Journal of Political Institutions and Political Economy > Vol 2 > Issue 2

Jurisdictional Competition, Market Power, and the Compensation of Public Employees

Vladimir Kogan, Department of Political Science, Ohio State University,
Suggested Citation
Vladimir Kogan (2021), "Jurisdictional Competition, Market Power, and the Compensation of Public Employees", Journal of Political Institutions and Political Economy: Vol. 2: No. 2, pp 281-302.

Publication Date: 10 Jun 2021
© 2021 V. Kogan
Panel data,  Government programs and public policy,  Industrial organization,  Labor economics,  Public economics,  Federalism,  Government,  Interest groups,  Public policy,  Urban politics
Jurisdictional competitionTiebout choicegovernment efficiencymonopsonypublic employee compensationK-12 educationpublic employment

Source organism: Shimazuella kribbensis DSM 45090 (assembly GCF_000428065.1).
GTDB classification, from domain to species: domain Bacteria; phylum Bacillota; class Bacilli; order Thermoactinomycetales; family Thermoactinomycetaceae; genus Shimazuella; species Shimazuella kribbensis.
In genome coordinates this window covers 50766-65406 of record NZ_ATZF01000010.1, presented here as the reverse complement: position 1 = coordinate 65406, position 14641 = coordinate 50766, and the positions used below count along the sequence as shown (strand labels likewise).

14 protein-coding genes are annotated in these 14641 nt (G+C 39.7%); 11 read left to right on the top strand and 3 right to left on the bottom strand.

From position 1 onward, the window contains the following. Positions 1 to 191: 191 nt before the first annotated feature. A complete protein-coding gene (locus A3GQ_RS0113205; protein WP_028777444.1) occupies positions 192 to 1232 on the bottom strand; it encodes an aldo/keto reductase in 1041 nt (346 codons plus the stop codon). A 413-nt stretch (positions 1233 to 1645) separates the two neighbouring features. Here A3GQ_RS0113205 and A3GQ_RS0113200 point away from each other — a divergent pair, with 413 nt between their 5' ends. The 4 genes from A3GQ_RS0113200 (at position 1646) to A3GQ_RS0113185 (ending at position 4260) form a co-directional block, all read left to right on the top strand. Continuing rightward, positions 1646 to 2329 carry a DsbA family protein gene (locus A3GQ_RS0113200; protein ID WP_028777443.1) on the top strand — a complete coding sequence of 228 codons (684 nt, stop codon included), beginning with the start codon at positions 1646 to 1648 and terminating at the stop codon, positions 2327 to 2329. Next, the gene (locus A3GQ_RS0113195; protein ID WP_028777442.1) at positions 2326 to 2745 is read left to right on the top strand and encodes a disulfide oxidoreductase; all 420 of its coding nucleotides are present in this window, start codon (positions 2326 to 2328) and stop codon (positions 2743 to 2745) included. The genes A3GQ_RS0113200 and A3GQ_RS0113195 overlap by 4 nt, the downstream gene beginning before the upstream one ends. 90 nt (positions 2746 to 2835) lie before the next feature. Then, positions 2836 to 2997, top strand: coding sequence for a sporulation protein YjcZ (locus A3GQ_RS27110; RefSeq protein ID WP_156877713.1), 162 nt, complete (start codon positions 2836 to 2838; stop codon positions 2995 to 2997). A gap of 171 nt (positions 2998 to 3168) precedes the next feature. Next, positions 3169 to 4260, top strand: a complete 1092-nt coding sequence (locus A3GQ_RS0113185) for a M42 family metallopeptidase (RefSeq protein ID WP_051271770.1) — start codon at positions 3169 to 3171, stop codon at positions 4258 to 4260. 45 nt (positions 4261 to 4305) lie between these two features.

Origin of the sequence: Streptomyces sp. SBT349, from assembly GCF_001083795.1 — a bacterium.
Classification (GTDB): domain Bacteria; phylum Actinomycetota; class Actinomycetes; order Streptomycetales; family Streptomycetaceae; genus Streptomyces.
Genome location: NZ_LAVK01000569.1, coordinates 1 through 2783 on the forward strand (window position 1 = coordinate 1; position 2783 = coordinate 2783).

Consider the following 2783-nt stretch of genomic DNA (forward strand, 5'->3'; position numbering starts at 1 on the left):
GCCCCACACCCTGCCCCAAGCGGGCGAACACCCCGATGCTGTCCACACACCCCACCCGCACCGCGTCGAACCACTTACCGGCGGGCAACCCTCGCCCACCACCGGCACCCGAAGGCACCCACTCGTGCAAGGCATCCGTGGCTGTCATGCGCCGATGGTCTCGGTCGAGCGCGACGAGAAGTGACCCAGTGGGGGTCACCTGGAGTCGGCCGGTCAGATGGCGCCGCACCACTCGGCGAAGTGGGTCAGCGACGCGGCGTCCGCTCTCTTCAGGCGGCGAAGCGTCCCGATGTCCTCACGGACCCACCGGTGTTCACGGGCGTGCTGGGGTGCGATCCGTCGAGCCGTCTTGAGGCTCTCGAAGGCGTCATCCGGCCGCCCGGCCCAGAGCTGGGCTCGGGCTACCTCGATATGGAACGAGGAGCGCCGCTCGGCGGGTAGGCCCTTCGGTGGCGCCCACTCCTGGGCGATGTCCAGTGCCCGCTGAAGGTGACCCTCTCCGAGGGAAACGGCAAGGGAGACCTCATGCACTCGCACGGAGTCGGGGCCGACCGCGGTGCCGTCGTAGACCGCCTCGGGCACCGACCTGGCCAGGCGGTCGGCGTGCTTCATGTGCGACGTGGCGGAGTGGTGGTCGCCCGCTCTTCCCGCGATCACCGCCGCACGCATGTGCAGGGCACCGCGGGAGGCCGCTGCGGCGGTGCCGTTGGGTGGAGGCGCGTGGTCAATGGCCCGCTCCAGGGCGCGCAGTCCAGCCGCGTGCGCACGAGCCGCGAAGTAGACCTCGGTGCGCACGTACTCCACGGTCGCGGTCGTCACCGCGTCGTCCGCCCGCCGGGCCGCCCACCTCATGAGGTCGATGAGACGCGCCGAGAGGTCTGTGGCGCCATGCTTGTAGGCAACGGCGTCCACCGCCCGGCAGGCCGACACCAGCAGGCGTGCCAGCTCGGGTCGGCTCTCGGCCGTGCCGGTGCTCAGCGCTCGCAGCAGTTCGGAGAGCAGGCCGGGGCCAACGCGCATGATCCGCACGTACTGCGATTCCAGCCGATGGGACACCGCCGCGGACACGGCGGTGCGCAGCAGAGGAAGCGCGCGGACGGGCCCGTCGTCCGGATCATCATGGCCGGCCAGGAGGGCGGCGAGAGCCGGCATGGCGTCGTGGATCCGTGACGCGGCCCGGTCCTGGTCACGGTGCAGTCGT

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In this article:
Empirical Strategy 
Inefficiency or Higher Quality? 


Jurisdictional competition can encourage government efficiency but may also lead to collective action problems (e.g., bidding wars) that increase taxpayer costs. The net effect is particularly consequential for the cost of public employee compensation, which accounts for more than half of local government spending. Examining two decades of U.S. teacher salary data and changes in local teacher labor markets over time, I show that jurisdictional competition is associated with lower teacher salaries. One mechanism consistent with the evidence is that competitive markets help encourage lower spending through "yardstick competition." The findings may help explain why government consolidations designed to promote economies of scale and efforts to take advantage of coordinated buying power do not always produce the expected savings.



Journal of Political Institutions and Political Economy, Volume 2, Issue 2 Special Issue - Local Political Economy
See the other articles that are part of this special issue.